Boston College professor warns of eternal consequences of “going with the flow.”
“I should just always ask what God wants me to do and then do it. That’s all, isn’t it?” wondered a 6-year-old Peter Kreeft. A longtime Boston College philosophy professor, he cites this gift from God as his first “important conscious discovery.” Kreeft joined the BC faculty in 1965 and has written over 70 books, all building upon this first realization.
The circumstances of this pivotal moment are somewhat surprising, according to Kreeft. It was a Sunday after church with his parents, who raised him as a Dutch Calvinist. He eventually entered Calvin College in 1955.
General Protestant opinion on Catholicism was, and continues to be, less than positive, according to Kreeft.
“Most evangelical and fundamentalist Protestants think the Church is pagan idolatry, worshipping statues, saints, Mary, and the Pope,” he said. “They do not understand the concept of a sacrament, a sacred material thing.”
During college and graduate school, he investigated Catholic history. The historical claims of the Catholic Church convinced him to join what he sees as the true heir to the early Church and that of the saints he admires.
At his baptism, his new godmother made a joke about them falling in love. “Spiritual incest,” the priest warned, could only come of this. Two years later, a dispensation from the Vatican was required before he could marry his godmother.
Kreeft regards Protestants warmly, believing that Catholics can learn from them.
“Until Catholics know the Bible better than Protestants do, and until they know Christ, both personally and theologically, better than Protestants do, there is no reason why God should end the Reformation and make all Protestants come back home,” he said. With this mentality, he has made it his mission to unite Christians of different denominations.
Kreeft spends a lot of his academic energy on non-Christian religions.
“I love to explore other religions, both for their wisdom and for the mysterious and complex question of how they are related to Christianity,” he said. “Buddhists typically have a profound spirituality despite a very unprofound theology, and Muslims grasp the greatness and majesty of God.”
Today, Kreeft believes atheism is probably the most prevalent alternative to Christianity, rather than another religion.
“Reading passionate atheists like Nietzsche and Sartre—not the shallow, recycled, talk-show-style cliches of the current crop of atheist media darlings—sets off Christianity powerfully, as death sets off life or night, day,” he said. Unlike the popular portrayals of faith by the New Atheism “media darlings,” Catholicism does stand up to intellectual debate, Kreeft said.
Protestant and atheist misconceptions of the Church parallel in at least one way, and Kreeft identifies the common root as misunderstanding of the sacred.
“Non-Christians almost always have a different problem [than Protestants] with the Church,” he said. “Its morality, especially its sexual morality. It is thought to be repressive, Puritanical, and impossibly idealistic. Here, too, the concept of the sacredness of something material is not understood. I think a serious study of the Theology of the Body by Pope John Paul II would be a powerful antidote to both misunderstandings.”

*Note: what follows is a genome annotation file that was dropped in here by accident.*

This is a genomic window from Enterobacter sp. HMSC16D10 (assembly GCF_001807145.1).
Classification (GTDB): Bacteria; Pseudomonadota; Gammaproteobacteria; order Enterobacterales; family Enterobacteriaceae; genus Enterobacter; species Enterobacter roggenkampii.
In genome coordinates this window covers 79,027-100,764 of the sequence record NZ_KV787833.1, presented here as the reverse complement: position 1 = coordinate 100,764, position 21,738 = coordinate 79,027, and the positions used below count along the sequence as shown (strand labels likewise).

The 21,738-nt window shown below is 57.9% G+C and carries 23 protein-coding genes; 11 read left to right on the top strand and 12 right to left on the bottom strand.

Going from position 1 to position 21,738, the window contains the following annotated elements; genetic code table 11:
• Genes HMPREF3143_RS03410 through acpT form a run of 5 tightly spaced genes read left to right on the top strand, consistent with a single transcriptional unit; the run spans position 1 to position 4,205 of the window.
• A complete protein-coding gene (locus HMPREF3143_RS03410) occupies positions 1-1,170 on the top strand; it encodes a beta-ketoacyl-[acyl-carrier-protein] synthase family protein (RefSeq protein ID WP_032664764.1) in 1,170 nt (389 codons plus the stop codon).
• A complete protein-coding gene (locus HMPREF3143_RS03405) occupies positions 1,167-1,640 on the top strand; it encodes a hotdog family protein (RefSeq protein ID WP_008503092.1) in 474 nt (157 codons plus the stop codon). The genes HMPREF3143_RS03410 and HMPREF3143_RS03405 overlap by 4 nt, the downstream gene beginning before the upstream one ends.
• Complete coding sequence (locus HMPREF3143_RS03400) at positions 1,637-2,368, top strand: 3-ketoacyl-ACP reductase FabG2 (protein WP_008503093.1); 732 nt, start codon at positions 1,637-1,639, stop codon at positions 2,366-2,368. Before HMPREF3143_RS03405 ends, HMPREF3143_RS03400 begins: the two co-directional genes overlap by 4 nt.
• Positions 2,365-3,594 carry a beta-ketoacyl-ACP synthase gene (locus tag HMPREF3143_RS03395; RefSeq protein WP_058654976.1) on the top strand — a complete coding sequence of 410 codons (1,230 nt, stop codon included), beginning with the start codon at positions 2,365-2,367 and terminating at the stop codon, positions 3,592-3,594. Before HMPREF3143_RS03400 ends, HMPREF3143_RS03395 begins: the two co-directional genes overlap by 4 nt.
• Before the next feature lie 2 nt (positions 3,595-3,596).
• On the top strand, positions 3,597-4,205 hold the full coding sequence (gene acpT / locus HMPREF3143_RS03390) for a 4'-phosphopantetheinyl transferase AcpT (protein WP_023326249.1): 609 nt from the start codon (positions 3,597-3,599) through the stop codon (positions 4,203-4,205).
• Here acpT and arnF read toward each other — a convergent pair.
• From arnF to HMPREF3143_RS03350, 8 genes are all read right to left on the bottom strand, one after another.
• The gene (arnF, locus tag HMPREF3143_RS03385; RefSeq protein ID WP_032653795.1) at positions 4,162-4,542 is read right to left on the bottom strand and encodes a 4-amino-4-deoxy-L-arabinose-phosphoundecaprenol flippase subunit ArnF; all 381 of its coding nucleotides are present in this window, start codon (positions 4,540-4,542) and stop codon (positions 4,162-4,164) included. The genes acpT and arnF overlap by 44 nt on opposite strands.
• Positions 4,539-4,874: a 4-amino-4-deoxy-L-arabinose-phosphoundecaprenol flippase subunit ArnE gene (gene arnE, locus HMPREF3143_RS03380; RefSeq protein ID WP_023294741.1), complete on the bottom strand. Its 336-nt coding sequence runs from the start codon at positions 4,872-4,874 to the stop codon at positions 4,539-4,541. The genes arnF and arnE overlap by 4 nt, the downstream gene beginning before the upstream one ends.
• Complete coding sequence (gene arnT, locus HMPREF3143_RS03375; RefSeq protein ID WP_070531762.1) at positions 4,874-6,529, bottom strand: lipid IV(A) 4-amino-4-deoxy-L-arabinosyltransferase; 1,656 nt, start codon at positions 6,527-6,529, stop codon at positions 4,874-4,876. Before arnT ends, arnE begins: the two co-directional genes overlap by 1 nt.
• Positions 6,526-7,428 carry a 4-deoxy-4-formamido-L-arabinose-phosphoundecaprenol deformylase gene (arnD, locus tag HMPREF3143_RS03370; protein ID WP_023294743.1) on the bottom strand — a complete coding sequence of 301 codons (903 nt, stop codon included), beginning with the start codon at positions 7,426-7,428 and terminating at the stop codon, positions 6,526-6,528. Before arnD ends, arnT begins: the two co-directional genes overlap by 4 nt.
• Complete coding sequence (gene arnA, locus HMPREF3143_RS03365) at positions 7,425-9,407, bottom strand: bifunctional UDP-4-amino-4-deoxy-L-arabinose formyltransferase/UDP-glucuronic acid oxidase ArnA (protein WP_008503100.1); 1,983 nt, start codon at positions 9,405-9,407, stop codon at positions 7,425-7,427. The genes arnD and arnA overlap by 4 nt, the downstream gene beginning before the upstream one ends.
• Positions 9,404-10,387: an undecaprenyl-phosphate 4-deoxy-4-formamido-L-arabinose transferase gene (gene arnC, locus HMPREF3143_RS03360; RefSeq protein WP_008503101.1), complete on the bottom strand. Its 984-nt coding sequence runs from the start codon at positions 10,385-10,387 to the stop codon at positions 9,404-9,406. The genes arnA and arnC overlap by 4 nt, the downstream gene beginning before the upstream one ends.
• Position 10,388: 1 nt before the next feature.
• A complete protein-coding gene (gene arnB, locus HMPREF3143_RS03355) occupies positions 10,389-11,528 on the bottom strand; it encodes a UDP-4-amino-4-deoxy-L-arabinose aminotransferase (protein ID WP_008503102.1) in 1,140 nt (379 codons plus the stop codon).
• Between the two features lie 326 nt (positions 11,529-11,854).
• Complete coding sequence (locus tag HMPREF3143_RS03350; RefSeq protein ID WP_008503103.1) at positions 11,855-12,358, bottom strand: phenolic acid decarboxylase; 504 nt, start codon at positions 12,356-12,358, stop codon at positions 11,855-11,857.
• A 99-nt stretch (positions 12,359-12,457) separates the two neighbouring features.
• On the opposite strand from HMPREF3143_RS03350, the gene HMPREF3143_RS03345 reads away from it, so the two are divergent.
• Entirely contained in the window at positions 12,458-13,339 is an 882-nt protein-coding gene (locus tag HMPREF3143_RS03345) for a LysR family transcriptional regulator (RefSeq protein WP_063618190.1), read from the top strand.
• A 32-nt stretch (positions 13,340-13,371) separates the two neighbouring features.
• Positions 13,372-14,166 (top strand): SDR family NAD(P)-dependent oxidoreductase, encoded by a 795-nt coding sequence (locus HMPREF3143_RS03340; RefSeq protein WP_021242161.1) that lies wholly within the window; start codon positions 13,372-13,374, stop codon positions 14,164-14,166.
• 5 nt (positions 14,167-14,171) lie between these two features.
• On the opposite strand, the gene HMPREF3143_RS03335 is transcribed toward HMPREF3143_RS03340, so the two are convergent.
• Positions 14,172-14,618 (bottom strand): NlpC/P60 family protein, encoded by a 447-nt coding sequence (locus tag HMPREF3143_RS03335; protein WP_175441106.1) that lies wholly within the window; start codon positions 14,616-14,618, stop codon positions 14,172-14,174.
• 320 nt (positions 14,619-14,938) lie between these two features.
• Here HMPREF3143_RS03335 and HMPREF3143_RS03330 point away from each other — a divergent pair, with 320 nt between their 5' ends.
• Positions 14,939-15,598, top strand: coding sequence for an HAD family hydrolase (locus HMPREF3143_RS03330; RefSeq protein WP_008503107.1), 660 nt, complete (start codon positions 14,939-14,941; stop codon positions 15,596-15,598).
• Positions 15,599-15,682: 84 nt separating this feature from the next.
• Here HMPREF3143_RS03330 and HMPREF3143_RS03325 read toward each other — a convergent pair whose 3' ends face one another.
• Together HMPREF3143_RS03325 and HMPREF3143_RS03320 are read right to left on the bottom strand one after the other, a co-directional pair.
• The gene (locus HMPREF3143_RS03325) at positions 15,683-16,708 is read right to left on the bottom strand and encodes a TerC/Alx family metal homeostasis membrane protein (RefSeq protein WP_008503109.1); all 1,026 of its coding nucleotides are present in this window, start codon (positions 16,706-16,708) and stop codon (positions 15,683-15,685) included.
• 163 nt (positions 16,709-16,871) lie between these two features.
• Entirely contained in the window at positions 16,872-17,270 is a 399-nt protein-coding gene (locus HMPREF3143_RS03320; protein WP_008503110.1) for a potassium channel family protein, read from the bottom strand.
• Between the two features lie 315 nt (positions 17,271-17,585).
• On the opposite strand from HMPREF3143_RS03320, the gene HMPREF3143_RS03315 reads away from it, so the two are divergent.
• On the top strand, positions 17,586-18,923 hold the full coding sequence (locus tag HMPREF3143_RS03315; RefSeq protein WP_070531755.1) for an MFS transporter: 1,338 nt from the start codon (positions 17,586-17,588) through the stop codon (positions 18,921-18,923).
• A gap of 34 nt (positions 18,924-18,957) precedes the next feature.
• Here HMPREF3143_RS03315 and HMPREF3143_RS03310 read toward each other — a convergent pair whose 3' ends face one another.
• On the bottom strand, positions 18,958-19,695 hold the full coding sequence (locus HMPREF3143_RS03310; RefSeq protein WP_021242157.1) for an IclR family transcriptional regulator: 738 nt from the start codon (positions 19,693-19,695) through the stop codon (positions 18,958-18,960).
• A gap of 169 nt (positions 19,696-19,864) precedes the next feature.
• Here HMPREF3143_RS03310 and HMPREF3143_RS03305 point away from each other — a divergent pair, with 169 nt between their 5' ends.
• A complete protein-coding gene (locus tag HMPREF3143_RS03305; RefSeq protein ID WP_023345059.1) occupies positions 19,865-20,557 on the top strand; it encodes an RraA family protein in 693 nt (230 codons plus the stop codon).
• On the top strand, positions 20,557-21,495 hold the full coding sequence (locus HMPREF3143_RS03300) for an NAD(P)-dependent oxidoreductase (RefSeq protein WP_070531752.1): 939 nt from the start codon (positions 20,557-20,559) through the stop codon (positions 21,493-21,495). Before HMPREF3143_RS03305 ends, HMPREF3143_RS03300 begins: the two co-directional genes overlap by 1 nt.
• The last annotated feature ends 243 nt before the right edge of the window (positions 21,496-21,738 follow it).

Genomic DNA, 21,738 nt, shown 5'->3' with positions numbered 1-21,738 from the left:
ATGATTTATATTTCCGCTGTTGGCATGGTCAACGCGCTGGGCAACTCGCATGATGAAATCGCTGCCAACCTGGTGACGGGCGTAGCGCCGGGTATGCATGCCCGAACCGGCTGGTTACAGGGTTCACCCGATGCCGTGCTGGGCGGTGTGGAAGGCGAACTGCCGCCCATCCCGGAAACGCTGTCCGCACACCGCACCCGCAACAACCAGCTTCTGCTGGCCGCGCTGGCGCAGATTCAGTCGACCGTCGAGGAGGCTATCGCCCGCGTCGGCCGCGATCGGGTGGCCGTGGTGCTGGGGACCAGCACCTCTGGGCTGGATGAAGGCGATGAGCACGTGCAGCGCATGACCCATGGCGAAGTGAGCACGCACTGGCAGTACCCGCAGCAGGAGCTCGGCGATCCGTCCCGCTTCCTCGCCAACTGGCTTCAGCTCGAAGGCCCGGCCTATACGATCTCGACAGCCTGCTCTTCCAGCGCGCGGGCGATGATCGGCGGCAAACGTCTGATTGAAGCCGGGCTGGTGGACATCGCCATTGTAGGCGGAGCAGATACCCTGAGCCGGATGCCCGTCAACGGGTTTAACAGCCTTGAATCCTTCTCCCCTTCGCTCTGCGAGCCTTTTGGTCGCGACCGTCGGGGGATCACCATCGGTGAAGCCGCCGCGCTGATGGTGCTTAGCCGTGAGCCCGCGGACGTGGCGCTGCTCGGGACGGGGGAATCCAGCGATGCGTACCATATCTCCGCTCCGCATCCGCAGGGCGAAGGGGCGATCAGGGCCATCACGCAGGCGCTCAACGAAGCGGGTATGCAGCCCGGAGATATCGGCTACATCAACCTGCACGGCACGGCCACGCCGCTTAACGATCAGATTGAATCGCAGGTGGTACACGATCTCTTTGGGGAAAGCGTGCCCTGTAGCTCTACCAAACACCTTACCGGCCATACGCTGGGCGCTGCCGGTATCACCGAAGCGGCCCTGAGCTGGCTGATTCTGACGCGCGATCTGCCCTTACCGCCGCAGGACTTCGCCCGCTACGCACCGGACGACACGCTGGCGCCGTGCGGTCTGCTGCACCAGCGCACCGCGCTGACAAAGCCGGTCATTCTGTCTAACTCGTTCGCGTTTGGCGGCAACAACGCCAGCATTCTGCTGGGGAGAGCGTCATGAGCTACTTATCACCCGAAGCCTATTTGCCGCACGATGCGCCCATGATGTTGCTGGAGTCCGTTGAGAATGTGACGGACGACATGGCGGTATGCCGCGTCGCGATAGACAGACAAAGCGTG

Kreeft does not align himself with others of his profession.
“I try to build bridges between ordinary people and scholars and philosophers,” he said. “Academia has always been a sort of scholarly ivory tower, but more so in modern times, with increasing specialization. In my own field, philosophy, I find that most ‘great books’ in philosophy were written for ordinary intelligent people, until the 20th century, when philosophers started to write for other philosophers. This is why they are ignored … I think God must love ordinary people best—that’s why He made so many of them.”
Kreeft positions himself opposite most intellectuals on the general direction of American morality.
“Let’s be very clear and candid,” he said. “It’s not an option to opt out of the culture of death, it’s a necessity for survival of your soul. The simplest way to lose your soul is to go with the flow because the flow is naturally down. Only live fish can swim against the current. Dead ones just conform to it.”
Kreeft identified abortion as the gravest moral evil that the “culture of death” promotes.
Secular society is no alternative to faith for Kreeft, either.
“I find it very significant that just about all the robustly Catholic students and teachers I know at BC are very happy and all the anti-Catholics are very unhappy and angry,” he said. “Deep happiness is a winsome and unanswerable argument.”
His antidote to depression: “Visit the Missionaries of Charity in Roxbury and see how deep and genuine joy is possible in the middle of the worst misery and poverty.”
Thomas Keenan writes for bcheights.com where this article was first published. It is reprinted with permission.